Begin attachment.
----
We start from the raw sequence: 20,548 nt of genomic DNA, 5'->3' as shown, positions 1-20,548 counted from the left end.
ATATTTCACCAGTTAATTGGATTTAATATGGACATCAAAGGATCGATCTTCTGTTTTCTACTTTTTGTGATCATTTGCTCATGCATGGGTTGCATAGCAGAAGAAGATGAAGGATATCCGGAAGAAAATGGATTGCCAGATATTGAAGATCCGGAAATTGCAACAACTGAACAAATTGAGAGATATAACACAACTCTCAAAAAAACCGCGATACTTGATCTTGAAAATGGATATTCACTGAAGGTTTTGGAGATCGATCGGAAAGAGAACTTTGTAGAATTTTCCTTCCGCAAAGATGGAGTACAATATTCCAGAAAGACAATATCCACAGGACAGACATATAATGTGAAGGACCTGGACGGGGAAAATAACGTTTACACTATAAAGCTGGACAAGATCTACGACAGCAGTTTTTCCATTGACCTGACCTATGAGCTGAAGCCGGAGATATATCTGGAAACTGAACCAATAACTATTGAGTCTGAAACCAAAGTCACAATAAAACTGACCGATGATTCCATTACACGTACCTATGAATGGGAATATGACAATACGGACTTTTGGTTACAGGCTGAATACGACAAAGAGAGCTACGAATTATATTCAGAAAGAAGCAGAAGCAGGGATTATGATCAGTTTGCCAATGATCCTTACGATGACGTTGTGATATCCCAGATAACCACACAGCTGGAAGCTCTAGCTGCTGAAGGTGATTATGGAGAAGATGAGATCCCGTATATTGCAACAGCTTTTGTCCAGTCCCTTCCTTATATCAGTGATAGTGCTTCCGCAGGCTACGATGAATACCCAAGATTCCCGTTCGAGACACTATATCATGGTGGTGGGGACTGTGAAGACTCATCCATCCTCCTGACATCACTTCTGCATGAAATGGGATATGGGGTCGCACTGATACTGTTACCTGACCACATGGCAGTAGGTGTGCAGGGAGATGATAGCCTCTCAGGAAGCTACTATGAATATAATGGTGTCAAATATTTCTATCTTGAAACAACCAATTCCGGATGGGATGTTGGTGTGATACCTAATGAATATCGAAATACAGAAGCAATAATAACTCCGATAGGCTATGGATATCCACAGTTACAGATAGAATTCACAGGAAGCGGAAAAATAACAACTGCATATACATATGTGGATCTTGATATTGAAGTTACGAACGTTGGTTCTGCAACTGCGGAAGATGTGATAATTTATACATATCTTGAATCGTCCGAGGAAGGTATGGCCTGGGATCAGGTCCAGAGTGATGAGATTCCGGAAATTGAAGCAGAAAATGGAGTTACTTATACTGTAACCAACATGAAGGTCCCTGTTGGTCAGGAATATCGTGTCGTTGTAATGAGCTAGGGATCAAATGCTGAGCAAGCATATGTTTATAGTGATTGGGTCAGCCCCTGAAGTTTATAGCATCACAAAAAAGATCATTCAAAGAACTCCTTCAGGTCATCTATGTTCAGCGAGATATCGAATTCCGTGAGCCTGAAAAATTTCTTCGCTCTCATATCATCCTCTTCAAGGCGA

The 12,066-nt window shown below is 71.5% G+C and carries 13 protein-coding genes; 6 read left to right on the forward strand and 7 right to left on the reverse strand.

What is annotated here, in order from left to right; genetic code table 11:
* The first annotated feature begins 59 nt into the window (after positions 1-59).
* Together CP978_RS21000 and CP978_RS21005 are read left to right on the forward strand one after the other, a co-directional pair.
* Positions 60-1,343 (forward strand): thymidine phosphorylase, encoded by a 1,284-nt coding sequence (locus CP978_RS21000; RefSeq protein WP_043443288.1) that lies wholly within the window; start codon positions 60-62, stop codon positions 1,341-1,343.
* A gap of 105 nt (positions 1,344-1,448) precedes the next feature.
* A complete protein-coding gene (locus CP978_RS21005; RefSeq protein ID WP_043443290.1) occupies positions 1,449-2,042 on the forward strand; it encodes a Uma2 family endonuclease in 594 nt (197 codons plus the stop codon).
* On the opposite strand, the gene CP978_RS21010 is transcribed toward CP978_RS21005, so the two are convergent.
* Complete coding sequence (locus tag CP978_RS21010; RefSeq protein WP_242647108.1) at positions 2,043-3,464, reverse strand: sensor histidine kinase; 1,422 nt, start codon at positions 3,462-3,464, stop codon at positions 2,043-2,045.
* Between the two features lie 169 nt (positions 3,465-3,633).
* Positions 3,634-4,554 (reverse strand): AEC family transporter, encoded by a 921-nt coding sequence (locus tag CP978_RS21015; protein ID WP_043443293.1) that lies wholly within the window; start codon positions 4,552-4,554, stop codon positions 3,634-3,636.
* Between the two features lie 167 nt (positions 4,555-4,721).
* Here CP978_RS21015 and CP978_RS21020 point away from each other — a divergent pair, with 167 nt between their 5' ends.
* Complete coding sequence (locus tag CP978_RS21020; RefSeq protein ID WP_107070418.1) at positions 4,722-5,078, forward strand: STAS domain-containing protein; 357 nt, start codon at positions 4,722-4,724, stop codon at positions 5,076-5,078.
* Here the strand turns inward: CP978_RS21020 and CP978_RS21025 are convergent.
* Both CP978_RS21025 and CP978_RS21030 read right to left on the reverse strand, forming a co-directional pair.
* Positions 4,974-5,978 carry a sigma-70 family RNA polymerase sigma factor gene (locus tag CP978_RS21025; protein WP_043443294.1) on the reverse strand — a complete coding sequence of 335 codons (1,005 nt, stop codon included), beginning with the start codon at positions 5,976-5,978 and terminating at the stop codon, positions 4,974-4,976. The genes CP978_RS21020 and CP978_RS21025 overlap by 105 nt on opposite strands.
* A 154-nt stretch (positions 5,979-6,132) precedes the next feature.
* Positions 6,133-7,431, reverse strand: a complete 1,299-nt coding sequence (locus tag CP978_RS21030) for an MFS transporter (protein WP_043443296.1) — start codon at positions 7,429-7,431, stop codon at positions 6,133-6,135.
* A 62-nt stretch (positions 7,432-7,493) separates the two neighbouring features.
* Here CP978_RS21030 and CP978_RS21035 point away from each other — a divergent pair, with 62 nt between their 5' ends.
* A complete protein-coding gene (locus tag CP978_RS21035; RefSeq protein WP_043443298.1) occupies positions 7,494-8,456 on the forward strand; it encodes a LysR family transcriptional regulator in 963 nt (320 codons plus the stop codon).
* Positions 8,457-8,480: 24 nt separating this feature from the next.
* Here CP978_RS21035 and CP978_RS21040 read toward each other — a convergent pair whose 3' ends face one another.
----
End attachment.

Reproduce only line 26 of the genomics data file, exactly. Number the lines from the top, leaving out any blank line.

* Here CP978_RS21035 and CP978_RS21040 read toward each other — a convergent pair whose 3' ends face one another.